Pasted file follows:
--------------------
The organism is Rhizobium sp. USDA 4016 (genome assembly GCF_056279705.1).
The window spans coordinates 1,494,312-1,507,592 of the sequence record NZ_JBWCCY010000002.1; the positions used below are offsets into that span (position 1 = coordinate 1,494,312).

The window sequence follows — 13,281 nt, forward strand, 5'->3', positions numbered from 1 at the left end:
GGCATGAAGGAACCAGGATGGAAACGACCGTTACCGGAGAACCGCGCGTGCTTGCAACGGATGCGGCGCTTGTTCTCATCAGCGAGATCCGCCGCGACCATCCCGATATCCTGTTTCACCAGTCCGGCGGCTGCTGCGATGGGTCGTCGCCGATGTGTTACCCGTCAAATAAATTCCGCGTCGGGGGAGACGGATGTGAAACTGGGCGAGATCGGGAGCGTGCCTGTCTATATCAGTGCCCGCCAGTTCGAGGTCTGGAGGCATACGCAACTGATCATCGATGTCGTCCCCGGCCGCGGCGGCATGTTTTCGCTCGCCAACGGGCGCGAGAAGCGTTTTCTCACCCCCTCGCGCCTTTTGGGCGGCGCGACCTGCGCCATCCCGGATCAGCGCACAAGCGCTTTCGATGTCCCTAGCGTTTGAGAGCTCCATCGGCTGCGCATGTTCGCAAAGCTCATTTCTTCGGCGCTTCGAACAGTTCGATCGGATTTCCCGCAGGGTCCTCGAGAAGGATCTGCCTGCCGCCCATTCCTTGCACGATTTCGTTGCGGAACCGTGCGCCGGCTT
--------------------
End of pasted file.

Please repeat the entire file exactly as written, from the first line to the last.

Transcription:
The organism is Rhizobium sp. USDA 4016 (genome assembly GCF_056279705.1).
The window spans coordinates 1,494,312-1,507,592 of the sequence record NZ_JBWCCY010000002.1; the positions used below are offsets into that span (position 1 = coordinate 1,494,312).

The window sequence follows — 13,281 nt, forward strand, 5'->3', positions numbered from 1 at the left end:
GGCATGAAGGAACCAGGATGGAAACGACCGTTACCGGAGAACCGCGCGTGCTTGCAACGGATGCGGCGCTTGTTCTCATCAGCGAGATCCGCCGCGACCATCCCGATATCCTGTTTCACCAGTCCGGCGGCTGCTGCGATGGGTCGTCGCCGATGTGTTACCCGTCAAATAAATTCCGCGTCGGGGGAGACGGATGTGAAACTGGGCGAGATCGGGAGCGTGCCTGTCTATATCAGTGCCCGCCAGTTCGAGGTCTGGAGGCATACGCAACTGATCATCGATGTCGTCCCCGGCCGCGGCGGCATGTTTTCGCTCGCCAACGGGCGCGAGAAGCGTTTTCTCACCCCCTCGCGCCTTTTGGGCGGCGCGACCTGCGCCATCCCGGATCAGCGCACAAGCGCTTTCGATGTCCCTAGCGTTTGAGAGCTCCATCGGCTGCGCATGTTCGCAAAGCTCATTTCTTCGGCGCTTCGAACAGTTCGATCGGATTTCCCGCAGGGTCCTCGAGAAGGATCTGCCTGCCGCCCATTCCTTGCACGATTTCGTTGCGGAACCGTGCGCCGGCTT